There are 2.4 billion people living without sufficient sanitation to separate them from their biological waste. For another 2.1 billion, wastewater drains directly into surface waters. Despite improvements over past decades, unsafe management of fecal waste and wastewater still presents a major risk to public health and the environment.
There are various natural solutions which can be part of wastewater treatment systems, supporting the removal of wastewater contaminants such as bacteria, heavy metals and high levels of nutrients. These include: constructed and natural wetlands, wastewater treatment ponds and soil infiltration systems, and green roofs and vertical gardens.
The working group is developing an evidence based guidance document which assesses both the technical feasibility and practicality of placing effective nature-based sanitation solutions in diverse local and cultural contexts. The aim is to provide information which can inform investment and resource use in operation and maintenance of sanitation services which serves both human and ecosystem health.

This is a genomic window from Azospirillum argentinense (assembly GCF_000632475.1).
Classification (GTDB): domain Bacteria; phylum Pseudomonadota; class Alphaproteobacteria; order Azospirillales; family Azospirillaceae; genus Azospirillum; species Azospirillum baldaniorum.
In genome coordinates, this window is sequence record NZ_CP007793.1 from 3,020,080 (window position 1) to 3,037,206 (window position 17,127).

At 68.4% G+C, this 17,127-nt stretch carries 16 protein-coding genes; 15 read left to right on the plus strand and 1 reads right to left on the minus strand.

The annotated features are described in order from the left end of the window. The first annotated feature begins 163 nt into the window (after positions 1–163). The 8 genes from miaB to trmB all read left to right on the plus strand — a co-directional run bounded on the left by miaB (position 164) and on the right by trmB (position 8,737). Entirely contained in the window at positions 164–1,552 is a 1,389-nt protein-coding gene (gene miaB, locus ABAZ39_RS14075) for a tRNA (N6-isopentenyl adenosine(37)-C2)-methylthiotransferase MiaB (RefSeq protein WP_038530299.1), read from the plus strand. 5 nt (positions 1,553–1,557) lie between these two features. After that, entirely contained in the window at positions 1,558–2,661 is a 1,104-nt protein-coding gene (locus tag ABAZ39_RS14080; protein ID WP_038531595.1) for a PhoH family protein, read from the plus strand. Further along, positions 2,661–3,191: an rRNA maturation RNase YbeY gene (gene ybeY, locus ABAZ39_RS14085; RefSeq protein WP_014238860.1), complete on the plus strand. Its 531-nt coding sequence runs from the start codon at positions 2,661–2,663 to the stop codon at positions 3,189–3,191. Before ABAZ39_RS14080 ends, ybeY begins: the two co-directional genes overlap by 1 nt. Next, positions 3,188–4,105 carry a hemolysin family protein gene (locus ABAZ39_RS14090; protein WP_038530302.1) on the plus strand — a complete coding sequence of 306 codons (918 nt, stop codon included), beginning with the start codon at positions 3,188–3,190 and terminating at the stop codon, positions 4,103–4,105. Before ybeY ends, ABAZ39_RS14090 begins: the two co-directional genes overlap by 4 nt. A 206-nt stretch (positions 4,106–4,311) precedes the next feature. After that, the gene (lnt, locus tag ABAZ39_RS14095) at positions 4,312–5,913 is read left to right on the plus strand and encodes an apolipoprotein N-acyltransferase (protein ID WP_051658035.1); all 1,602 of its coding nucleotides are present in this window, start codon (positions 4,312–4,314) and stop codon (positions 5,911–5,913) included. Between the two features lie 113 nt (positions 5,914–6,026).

This team is made possible in part by the generous support and engagement of the Bridge Collaborative, uniting experts in health, development and the environment to create the evidence and opportunity to solve big problems for people and the world we share.